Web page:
Adding to its earlier approvals for use in adults with acute myeloid leukemia (AML), on August 25, 2021, the U.S. Food and Drug Administration (FDA) approved ivosidenib (Tibsovo®) for adults with previously treated, locally advanced or metastatic cholangiocarcinoma. Cholangiocarcinoma, or cancer of the bile ducts, is a rare cancer, and ivosidenib is the only currently approved agent for patients with an IDH1 variant.


Oral targeted therapy, small molecule inhibitor

Mechanism of Action

Ivosidenib targets a variant in the IDH1 enzyme, decreasing 2-hydroxyglutarate levels, reducing blast counts, and increasing the percentage of mature myeloid cells.


Treatment of patients with an IDH1 variant, as detected by an FDA-approved test, who have:

  • Relapsed or refractory AML
  • Newly diagnosed AML (only in patients aged 75 or older with comorbidities that prohibit the use of intensive induction chemotherapy)
  • Previously treated, locally advanced or metastatic cholangiocarcinoma


500 mg once daily until patients experience disease progression or unacceptable toxicity


Two tablets, orally, once a day, with or without food

Adverse Reactions

The most common adverse events in AML (≥ 20%) are fatigue, arthralgia, leukocytosis, diarrhea, edema, nausea, dyspnea, mucositis, prolonged QT interval, rash, cough, decreased appetite, myalgia, constipation, pyrexia; decreased hemoglobin, calcium, sodium, magnesium, potassium, and phosphate; and increased uric acid, alkaline phosphatase, aspartate aminotransferase, and creatinine. The most common adverse events in cholangiocarcinoma (≥ 15%) are fatigue, nausea, abdominal pain, diarrhea, cough, decreased appetite, ascites, vomiting, anemia, and rash. Less common events in cholangiocarcinoma (≥ 10%) are decreased hemoglobin; increased aspartate aminotransferase and bilirubin. The package insert contains warnings for QTc interval prolongation, Guillain-Barré syndrome, and differentiation syndrome for all indications.

Nursing Considerations

Patients with AML could experience differentiation syndrome while taking ivosidenib occurring as early as day 1 following the start of therapy and during the first three months. Symptoms include fever; dyspnea; hypoxia; rapid weight gain; peripheral edema; hypotension; hepatic, renal, or multiorgan dysfunction; or the presence of pulmonary infiltrates and pleural or pericardial effusions. Stop ivosidenib for suspected differentiation syndrome and treat promptly with corticosteroids and hemodynamic monitoring until symptoms resolve. Obtain a baseline echocardiogram prior to initiating therapy and at least once weekly for the first three weeks and then at least once monthly for the duration. Refer to the package insert for a full listing of dose modifications.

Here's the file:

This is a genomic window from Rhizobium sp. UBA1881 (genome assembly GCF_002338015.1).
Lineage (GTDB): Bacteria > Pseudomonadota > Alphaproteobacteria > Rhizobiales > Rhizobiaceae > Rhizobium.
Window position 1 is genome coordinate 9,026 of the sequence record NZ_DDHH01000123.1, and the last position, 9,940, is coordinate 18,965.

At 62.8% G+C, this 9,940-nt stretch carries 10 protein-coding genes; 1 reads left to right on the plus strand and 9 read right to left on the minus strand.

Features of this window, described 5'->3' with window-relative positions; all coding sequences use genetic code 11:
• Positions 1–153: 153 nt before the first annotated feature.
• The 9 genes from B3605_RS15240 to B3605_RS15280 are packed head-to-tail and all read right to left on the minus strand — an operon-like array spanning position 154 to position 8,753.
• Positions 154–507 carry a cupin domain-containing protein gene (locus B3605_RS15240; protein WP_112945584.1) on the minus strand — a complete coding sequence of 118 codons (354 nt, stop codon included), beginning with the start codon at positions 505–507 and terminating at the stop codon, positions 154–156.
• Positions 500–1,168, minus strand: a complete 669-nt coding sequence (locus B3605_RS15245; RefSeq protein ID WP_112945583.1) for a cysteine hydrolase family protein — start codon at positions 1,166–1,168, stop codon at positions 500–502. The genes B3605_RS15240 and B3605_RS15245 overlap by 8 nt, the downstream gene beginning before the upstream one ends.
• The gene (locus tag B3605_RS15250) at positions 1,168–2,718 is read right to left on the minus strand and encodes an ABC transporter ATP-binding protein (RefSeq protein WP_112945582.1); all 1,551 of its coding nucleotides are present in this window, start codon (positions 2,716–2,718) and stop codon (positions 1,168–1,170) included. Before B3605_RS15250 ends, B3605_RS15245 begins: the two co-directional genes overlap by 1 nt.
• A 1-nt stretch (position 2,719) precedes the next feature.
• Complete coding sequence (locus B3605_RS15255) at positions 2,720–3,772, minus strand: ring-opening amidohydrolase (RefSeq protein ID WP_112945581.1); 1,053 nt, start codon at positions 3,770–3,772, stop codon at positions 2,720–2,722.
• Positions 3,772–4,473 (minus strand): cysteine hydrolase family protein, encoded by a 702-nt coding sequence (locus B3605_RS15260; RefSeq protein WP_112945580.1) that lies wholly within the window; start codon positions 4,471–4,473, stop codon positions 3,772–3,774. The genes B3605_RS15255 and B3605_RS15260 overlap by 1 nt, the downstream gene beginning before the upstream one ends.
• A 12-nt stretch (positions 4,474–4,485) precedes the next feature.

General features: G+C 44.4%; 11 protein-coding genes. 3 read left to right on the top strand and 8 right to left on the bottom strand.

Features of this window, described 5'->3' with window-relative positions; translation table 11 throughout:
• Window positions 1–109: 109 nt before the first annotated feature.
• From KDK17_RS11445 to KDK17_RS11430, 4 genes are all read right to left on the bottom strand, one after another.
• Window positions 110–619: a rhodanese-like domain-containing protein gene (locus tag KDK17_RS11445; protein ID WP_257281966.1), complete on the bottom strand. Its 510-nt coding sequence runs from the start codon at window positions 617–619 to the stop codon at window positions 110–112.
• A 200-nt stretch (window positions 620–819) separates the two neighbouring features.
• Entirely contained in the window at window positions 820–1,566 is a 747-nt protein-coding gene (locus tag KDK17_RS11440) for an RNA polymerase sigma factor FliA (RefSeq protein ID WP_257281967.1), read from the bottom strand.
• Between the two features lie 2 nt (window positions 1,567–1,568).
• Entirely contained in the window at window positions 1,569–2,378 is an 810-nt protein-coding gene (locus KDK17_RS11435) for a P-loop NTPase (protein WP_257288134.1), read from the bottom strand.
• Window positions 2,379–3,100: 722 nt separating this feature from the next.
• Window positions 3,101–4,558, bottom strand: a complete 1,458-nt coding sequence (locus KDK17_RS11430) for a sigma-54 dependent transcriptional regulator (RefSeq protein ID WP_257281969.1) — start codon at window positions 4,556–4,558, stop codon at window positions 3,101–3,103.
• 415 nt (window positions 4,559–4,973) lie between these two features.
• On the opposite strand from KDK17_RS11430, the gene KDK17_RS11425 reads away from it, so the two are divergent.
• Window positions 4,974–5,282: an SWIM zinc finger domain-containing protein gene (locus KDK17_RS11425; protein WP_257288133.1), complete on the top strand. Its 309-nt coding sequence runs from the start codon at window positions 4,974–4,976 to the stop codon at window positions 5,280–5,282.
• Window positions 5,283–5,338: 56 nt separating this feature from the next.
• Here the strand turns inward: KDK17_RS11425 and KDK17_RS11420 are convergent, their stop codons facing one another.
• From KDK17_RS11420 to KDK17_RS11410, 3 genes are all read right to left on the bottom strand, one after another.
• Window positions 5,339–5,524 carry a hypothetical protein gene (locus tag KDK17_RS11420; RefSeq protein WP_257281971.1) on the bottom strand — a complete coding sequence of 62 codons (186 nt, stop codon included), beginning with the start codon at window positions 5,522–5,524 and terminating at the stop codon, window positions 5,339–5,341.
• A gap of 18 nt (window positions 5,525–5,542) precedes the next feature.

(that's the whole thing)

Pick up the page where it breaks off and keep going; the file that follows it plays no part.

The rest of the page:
Drug-Drug and Drug-Food Interactions

Avoid high-fat meals at the time of the dose. Ivosidenib also interacts with strong or moderate CYP3A4 inhibitors, strong CYP3A4 inducers, QTc prolonging drugs, and hormonal contraceptives. Refer to the package insert for full description of interactions and recommended management.

Patient Education

Take tablets whole; do not split or crush. If you vomit after taking a dose, do not take another two tablets; rather, wait until your next scheduled dose. Do not take two doses within a 12-hour period. Do not breastfeed while taking ivosidenib and for at least one month after the last dose. If you are using a hormonal birth control, you may need alternative methods of contraception. Store the tablets at room temperature.

Gero-Oncology Considerations

No differences in effectiveness or safety were noted in clinical trials in patients 65 years and older compared to younger patients.

Safe Handling

Ivosidenib may cause embryo-fetal toxicity.

Patient Assistance

Call 844-409-1141 or go online.